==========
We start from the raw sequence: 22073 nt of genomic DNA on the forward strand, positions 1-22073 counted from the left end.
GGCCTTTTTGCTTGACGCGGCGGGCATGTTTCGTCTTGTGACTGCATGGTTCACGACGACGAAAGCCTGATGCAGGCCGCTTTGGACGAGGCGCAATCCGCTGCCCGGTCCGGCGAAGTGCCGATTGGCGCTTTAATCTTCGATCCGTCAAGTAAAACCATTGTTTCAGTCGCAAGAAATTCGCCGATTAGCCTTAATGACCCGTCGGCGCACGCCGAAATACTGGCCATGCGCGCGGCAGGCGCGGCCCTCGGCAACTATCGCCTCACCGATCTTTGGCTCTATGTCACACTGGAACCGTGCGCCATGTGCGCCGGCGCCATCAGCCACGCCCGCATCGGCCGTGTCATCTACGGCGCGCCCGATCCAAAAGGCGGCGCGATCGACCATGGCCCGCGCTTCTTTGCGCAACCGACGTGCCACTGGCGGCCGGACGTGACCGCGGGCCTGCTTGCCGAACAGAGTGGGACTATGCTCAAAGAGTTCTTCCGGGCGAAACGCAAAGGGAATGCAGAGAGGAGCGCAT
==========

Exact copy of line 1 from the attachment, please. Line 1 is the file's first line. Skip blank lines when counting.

We start from the raw sequence: 22073 nt of genomic DNA on the forward strand, positions 1-22073 counted from the left end.